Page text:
Report: Ousted United Way CEO engineered pension

Former United Way CEO Gloria Pace King engineered her new $2.1 million pension two years ago after ignoring a lawyer's concerns that she was already highly paid and any new benefits might violate federal tax rules, a new report says.

Inattentive leaders on the United Way's board of directors failed to stop her, the report says, ultimately approving a plan that has crippled the agency's public standing, undermined its current campaign and cost King her job. News of the controversy has damaged public confidence in United Ways across the country, said the report's principal author, Charlotte attorney Bob Sink.

The board's compensation and executive committees acted “without sufficient information, attentiveness, independence and sensitivity, abetted by a flawed process in which authority and responsibility were ill-defined and broadly delegated,” says the report by Sink's committee.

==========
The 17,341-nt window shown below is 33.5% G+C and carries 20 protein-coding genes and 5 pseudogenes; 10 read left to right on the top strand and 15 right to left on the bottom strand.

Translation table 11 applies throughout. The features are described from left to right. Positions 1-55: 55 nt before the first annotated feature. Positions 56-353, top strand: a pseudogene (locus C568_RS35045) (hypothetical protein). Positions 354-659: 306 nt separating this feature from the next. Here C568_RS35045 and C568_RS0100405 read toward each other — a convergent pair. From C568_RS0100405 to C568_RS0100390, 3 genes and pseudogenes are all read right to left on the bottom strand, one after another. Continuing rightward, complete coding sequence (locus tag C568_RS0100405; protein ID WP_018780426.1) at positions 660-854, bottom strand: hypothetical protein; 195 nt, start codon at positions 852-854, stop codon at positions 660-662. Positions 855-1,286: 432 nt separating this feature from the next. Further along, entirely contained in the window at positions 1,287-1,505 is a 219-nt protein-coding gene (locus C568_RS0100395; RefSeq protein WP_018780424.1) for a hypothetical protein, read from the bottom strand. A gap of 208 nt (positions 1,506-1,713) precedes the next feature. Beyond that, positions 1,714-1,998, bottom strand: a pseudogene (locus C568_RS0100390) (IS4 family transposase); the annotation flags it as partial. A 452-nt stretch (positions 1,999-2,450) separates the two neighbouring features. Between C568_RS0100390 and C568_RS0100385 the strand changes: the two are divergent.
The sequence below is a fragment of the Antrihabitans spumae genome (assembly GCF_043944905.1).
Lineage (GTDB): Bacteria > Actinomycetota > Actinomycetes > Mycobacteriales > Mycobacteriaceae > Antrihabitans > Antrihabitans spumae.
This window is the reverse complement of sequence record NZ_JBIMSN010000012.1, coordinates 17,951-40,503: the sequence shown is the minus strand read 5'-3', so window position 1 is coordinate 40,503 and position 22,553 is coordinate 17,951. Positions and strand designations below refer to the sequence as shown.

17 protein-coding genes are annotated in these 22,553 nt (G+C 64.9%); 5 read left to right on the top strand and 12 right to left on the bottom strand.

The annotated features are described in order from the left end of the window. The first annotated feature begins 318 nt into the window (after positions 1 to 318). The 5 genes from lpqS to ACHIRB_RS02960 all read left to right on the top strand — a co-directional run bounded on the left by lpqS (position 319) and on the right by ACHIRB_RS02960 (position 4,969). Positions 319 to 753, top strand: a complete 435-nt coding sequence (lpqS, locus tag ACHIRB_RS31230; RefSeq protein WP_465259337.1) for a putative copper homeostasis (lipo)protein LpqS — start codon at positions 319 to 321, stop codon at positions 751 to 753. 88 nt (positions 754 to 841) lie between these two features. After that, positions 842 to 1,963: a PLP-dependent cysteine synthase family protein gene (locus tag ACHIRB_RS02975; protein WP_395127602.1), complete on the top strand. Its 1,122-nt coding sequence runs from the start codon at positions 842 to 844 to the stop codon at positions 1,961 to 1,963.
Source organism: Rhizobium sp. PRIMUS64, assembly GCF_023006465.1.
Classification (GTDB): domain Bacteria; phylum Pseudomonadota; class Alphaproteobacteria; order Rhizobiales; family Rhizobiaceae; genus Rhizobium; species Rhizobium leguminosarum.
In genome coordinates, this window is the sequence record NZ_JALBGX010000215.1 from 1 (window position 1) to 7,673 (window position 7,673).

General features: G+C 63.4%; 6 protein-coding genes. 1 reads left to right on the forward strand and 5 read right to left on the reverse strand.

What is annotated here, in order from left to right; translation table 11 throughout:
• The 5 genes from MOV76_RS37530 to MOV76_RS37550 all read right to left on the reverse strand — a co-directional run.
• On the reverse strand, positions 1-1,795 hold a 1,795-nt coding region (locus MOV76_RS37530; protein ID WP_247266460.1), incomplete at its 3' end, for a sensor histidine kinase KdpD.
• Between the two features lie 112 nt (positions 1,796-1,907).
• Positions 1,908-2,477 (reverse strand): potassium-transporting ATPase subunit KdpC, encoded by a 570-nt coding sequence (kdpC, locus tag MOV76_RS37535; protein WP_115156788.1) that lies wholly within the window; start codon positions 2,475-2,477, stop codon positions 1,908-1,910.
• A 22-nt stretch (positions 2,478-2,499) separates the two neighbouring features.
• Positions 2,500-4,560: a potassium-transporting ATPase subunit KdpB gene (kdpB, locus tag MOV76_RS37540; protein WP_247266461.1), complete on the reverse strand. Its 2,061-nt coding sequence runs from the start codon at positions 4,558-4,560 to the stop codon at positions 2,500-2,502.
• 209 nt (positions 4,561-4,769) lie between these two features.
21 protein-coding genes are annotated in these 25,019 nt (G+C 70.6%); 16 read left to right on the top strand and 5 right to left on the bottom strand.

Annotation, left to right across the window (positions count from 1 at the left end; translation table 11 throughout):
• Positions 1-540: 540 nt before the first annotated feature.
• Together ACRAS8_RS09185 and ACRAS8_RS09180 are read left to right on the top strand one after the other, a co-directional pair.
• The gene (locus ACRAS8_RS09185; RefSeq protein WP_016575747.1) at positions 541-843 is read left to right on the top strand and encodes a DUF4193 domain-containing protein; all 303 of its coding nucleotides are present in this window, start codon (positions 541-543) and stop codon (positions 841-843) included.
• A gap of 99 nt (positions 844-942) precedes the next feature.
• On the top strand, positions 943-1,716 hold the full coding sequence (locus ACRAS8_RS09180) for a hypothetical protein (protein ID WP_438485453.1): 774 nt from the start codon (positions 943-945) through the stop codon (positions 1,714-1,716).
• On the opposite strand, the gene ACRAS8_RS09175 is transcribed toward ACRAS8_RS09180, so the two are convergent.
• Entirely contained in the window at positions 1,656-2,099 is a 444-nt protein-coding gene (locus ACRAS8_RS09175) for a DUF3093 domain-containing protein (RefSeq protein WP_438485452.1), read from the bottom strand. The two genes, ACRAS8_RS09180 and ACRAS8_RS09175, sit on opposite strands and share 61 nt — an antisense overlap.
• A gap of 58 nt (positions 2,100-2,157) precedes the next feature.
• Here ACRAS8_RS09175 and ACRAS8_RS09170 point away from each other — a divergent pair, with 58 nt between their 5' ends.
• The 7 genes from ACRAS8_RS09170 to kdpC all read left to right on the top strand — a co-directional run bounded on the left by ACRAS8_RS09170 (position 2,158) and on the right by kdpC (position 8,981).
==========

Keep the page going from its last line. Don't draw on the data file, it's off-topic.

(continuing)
"The pain, damage and embarrassment of recent events should linger long in the minds of future compensation committees and boards. They should be prepared to defend without apology the decisions they make – those that will be made public and those intended to remain confidential."

Those stinging conclusions headline Sink's long-awaited study, which was commissioned by the United Way of Central Carolinas amid the furor that followed reports of King's deal.

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